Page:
Member states of the World Trade Organization (WTO) recently agreed to a waiver of intellectual property (IP) protections for COVID-19 vaccines as part of the Trade-Related Aspects of Intellectual Property Rights (TRIPS) Agreement. Included in this unnecessary and harmful decision, countries were given six months to decide whether to expand the waiver to COVID-19 treatments and diagnostics.
PhRMA President and CEO Steve Ubl penned an op-ed this week in Modern Healthcare calling on the Biden administration “to prevent the further erosion of IP rights.” Biopharmaceutical manufacturers continue to fight this virus and we need to encourage more innovation, not undermine it. Twenty-eight PhRMA member companies collectively have more than 150 unique products in clinical trials to treat COVID-19. The global IP system has enabled America’s world-leading biopharmaceutical industry to innovate and produce safe and effective vaccines and treatments in record time.
Excerpts from the op-ed include:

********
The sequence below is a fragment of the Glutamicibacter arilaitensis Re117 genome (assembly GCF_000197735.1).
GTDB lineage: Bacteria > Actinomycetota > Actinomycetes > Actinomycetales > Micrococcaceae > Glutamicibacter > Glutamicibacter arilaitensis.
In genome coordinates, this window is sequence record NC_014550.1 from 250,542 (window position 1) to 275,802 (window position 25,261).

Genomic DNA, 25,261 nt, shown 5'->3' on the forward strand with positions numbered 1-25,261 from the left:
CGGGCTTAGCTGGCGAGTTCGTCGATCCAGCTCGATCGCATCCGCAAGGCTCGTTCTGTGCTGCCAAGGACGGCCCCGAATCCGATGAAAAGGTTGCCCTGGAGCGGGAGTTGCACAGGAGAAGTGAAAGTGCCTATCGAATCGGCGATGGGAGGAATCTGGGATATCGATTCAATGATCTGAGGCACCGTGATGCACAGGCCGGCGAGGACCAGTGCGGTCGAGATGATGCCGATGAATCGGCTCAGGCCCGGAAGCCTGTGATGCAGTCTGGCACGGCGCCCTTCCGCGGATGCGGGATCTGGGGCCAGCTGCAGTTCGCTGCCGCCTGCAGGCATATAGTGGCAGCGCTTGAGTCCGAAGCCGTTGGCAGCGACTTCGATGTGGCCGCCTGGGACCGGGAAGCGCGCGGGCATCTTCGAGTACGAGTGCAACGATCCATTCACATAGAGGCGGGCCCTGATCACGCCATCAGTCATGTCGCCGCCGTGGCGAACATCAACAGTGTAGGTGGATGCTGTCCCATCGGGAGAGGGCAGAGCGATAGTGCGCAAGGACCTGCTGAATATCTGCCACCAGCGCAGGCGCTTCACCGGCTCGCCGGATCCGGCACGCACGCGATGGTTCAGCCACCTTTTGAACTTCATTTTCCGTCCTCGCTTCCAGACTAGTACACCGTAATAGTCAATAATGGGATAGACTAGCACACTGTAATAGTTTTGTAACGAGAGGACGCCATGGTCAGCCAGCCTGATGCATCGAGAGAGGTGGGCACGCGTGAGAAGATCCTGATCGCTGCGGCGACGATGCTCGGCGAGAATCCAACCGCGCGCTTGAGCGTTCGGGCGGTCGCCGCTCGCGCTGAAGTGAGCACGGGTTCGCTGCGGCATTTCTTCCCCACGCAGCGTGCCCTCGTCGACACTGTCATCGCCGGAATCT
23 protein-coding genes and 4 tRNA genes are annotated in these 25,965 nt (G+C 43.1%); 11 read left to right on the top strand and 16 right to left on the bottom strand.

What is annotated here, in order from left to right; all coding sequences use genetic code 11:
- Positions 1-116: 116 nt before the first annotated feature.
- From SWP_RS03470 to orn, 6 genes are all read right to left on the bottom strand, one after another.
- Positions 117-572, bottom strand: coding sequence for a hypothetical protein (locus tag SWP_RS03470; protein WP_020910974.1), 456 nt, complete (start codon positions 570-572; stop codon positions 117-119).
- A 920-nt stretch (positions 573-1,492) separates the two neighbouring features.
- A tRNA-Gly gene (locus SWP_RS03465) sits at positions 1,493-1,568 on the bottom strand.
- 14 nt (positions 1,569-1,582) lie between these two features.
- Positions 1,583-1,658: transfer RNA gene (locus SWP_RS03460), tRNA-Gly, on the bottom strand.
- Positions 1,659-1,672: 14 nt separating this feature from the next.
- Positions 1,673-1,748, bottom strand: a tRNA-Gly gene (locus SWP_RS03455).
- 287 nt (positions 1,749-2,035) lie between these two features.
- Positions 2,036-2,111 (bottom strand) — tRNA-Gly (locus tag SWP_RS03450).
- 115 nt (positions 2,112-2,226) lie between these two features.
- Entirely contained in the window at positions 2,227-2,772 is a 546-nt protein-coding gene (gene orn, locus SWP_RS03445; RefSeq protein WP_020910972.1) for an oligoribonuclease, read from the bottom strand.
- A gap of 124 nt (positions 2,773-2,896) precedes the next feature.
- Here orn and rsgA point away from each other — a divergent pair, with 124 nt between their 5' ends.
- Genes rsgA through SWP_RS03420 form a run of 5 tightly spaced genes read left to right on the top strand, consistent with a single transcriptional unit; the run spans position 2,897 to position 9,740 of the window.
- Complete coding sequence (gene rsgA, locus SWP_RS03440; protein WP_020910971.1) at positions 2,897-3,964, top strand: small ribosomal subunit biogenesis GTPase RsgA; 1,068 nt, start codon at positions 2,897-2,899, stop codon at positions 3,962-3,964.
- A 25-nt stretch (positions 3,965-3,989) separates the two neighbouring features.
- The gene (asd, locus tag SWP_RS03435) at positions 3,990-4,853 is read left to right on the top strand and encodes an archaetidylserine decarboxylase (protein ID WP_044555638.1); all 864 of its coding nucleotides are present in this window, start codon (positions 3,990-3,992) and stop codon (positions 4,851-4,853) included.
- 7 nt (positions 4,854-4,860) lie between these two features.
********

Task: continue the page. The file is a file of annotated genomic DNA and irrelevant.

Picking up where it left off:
- “Top trade officials from countries all over the world, including the U.S., recently gathered in Geneva, Switzerland, and waived certain intellectual property protections on COVID-19 vaccines. Their decision undermines the very IP rights that enabled hundreds of collaborations to produce vaccines on a global scale.
And unfortunately, global commitments to protect IP could take an even bigger hit, as the World Trade Organization considers expanding the waiver beyond COVID-19 vaccines to therapeutics and tests. It’s up to the Biden administration to prevent the further erosion of IP rights.”
- “[L]ow vaccine uptake exists because of challenges related to distribution and administration—everything from vaccine hesitancy to inadequate refrigeration capacity to trade barriers.”
- “Simply put, endorsing this waiver was a publicity stunt that distracts global leaders from those real challenges. It will not add a single safe and effective vaccine to the already more-than-adequate vaccine stockpiles nor end this pandemic sooner.”
- “The Biden administration has a chance to limit the damage by ensuring the WTO doesn’t expand the waiver to COVID-19 treatments and tests, in addition to vaccines. Such an expansion could threaten the more than 700 COVID-19-related therapies currently in development, which, if the waiver proceeds, may never make it to market.
Rather than expanding the intellectual property waiver, policymakers should focus on solving the distribution and administration barriers preventing patients around the world from accessing the global surplus of lifesaving innovations that America’s world-leading industry already has produced.”